I picked up this 1952 Delta RAS off craigslist impressed with the amount of cast iron and design for cross cutting long boards. I looked at modern sliding miter saws but saw too many complaints about quality and inconsistency. I need a crosscut saw that cuts straight on the first try every time and if this several hundred pound beast can’t do that nothing can.
Well…rebuilding it turned out to be a LOT more work than I thought. It needed a few hundred dollars worth of work to the motor, bearings, electronic starter, capacitor, and since I was in that far already I went ahead and had the windings soaked and baked and the motor which itself is cast iron sand blasted and painted. I’ll have to paint it over but that’s another story.
Here’s the first pic, doesn’t look too bad from a distance. I thought meh a good cleaning, a few new bearings maybe some paint and I’d be good to go, it wasn’t to be the case.
Lets take a closer look…ugh rust!
And more rust
And the hits just kept coming, that’s one of the 4 nitralloy precision ground rods the carriage bearings ride on doh!
Yes rust just about everywhere
Look at this thing, I had to take measures!
I give you the rust destroyer a product call Evapo-Rust wow it saved my butt on this project. Take a look at the after picture, all I did was soak it over night and rinse with Simple Green under the faucet wow!
It took a while to cycle all the parts through my gallon of Evapo-Rust. What I found was Delta assembled this saw ‘then’ painted it so every bare metal internal surface wasn’t protected and has been rusting the last 61 years. I elected to tape off the contact surfaces and paint every last remaining surface to avoid this happening again, underside of the castings included. Here’s a group shot from tonight, I’m about ready to begin re-assembly.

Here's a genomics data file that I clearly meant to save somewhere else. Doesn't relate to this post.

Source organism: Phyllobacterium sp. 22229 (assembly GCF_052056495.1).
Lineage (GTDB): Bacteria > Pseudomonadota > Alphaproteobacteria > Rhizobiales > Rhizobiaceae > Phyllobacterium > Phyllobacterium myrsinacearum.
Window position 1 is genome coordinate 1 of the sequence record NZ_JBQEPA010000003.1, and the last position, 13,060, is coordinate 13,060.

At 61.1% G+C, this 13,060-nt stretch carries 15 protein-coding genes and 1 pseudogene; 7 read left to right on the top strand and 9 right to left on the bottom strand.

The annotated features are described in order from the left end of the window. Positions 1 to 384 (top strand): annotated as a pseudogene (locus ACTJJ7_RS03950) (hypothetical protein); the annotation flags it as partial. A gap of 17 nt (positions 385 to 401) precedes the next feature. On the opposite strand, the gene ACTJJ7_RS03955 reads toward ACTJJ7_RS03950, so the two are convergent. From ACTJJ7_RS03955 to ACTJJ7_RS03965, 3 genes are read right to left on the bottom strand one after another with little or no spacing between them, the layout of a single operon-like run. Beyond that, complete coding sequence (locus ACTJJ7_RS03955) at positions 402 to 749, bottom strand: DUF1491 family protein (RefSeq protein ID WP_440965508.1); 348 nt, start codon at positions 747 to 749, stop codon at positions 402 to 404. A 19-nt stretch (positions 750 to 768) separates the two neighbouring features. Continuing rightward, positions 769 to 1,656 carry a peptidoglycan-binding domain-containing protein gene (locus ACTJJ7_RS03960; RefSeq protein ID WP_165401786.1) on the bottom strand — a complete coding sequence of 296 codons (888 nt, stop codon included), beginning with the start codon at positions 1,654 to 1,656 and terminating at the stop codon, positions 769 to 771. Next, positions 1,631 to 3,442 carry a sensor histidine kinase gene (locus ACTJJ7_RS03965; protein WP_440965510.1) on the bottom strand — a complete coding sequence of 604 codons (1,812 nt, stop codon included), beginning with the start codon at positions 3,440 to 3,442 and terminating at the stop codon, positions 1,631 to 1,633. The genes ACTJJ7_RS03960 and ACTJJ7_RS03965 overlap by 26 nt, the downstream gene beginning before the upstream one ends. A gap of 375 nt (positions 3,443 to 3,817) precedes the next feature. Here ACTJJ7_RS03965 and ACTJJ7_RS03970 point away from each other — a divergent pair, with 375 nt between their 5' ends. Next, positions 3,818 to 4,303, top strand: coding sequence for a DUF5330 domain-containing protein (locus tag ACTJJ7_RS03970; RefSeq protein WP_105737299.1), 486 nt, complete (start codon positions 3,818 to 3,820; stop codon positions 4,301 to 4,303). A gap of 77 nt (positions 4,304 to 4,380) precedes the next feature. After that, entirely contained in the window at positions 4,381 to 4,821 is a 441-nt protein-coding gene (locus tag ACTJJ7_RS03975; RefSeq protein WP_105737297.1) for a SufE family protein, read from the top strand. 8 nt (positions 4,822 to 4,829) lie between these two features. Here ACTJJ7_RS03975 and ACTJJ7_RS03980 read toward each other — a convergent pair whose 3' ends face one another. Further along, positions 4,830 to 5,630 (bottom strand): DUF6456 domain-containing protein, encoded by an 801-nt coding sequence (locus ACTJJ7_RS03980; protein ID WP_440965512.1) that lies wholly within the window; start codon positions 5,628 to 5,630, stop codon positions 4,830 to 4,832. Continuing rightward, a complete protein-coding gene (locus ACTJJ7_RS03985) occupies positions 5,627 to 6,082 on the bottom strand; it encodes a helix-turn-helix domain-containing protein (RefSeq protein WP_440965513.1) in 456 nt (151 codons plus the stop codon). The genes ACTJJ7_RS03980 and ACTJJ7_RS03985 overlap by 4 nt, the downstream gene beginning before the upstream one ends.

Here’s a close up
V-grooved and ready for aluminum brazing
The Bernzomatic aluminum brazing rods worked quite well.
I elected to leave a bit more of the brazing material for strength vs grinding it perfectly flat. This will be painted black in any case.
There is a 2nd internal 1-1/2 inch arbor nut on the motor, I finally found a socket big enough but the OD was too big so I chucked it in the new metal lathe and presto!
That’s it for part 1. Just about everything is painted now and I have all the new parts in, carriage bearings, needle bearings, thrust bearings, 4 hardened precision ground 1/4” rods for the carriage ways and a new gear. There was one internal component with a gear that was broken and I’m going to have to machine a new one on the lathe.